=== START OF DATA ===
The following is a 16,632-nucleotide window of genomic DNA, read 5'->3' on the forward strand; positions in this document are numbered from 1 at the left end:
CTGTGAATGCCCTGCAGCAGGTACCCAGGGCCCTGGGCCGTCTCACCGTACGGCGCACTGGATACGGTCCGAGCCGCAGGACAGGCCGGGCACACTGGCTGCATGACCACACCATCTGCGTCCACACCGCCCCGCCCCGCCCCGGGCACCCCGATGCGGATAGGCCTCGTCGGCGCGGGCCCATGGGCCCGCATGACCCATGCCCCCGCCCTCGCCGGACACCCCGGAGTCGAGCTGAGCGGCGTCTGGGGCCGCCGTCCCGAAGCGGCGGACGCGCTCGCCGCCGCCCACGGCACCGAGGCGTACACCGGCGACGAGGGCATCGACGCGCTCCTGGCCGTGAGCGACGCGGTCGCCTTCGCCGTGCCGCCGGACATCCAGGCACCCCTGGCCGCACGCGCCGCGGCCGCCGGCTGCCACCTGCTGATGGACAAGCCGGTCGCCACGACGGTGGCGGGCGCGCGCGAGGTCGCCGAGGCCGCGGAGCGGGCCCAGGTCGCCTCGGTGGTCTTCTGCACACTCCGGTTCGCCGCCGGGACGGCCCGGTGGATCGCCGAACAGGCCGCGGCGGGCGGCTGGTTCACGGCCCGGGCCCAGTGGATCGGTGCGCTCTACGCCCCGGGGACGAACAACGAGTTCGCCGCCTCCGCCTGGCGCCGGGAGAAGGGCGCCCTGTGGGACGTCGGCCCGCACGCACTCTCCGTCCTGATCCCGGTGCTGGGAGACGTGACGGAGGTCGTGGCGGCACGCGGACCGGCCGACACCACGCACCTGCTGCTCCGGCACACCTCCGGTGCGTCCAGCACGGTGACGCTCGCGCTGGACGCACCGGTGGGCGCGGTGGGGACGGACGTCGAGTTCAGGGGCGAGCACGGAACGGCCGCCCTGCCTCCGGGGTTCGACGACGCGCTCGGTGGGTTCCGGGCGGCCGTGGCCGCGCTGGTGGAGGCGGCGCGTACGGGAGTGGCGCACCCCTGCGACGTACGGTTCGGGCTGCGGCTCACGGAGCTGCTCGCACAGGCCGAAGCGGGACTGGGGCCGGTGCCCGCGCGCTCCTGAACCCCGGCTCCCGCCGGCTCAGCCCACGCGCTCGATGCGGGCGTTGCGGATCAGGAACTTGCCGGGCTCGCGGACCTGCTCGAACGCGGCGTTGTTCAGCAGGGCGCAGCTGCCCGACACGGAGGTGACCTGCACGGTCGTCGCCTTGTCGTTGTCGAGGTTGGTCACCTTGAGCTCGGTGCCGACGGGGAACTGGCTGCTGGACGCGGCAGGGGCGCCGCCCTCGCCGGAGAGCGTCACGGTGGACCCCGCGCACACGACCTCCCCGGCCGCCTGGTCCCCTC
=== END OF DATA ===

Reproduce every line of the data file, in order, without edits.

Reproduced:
The following is a 16,632-nucleotide window of genomic DNA, read 5'->3' on the forward strand; positions in this document are numbered from 1 at the left end:
CTGTGAATGCCCTGCAGCAGGTACCCAGGGCCCTGGGCCGTCTCACCGTACGGCGCACTGGATACGGTCCGAGCCGCAGGACAGGCCGGGCACACTGGCTGCATGACCACACCATCTGCGTCCACACCGCCCCGCCCCGCCCCGGGCACCCCGATGCGGATAGGCCTCGTCGGCGCGGGCCCATGGGCCCGCATGACCCATGCCCCCGCCCTCGCCGGACACCCCGGAGTCGAGCTGAGCGGCGTCTGGGGCCGCCGTCCCGAAGCGGCGGACGCGCTCGCCGCCGCCCACGGCACCGAGGCGTACACCGGCGACGAGGGCATCGACGCGCTCCTGGCCGTGAGCGACGCGGTCGCCTTCGCCGTGCCGCCGGACATCCAGGCACCCCTGGCCGCACGCGCCGCGGCCGCCGGCTGCCACCTGCTGATGGACAAGCCGGTCGCCACGACGGTGGCGGGCGCGCGCGAGGTCGCCGAGGCCGCGGAGCGGGCCCAGGTCGCCTCGGTGGTCTTCTGCACACTCCGGTTCGCCGCCGGGACGGCCCGGTGGATCGCCGAACAGGCCGCGGCGGGCGGCTGGTTCACGGCCCGGGCCCAGTGGATCGGTGCGCTCTACGCCCCGGGGACGAACAACGAGTTCGCCGCCTCCGCCTGGCGCCGGGAGAAGGGCGCCCTGTGGGACGTCGGCCCGCACGCACTCTCCGTCCTGATCCCGGTGCTGGGAGACGTGACGGAGGTCGTGGCGGCACGCGGACCGGCCGACACCACGCACCTGCTGCTCCGGCACACCTCCGGTGCGTCCAGCACGGTGACGCTCGCGCTGGACGCACCGGTGGGCGCGGTGGGGACGGACGTCGAGTTCAGGGGCGAGCACGGAACGGCCGCCCTGCCTCCGGGGTTCGACGACGCGCTCGGTGGGTTCCGGGCGGCCGTGGCCGCGCTGGTGGAGGCGGCGCGTACGGGAGTGGCGCACCCCTGCGACGTACGGTTCGGGCTGCGGCTCACGGAGCTGCTCGCACAGGCCGAAGCGGGACTGGGGCCGGTGCCCGCGCGCTCCTGAACCCCGGCTCCCGCCGGCTCAGCCCACGCGCTCGATGCGGGCGTTGCGGATCAGGAACTTGCCGGGCTCGCGGACCTGCTCGAACGCGGCGTTGTTCAGCAGGGCGCAGCTGCCCGACACGGAGGTGACCTGCACGGTCGTCGCCTTGTCGTTGTCGAGGTTGGTCACCTTGAGCTCGGTGCCGACGGGGAACTGGCTGCTGGACGCGGCAGGGGCGCCGCCCTCGCCGGAGAGCGTCACGGTGGACCCCGCGCACACGACCTCCCCGGCCGCCTGGTCCCCTC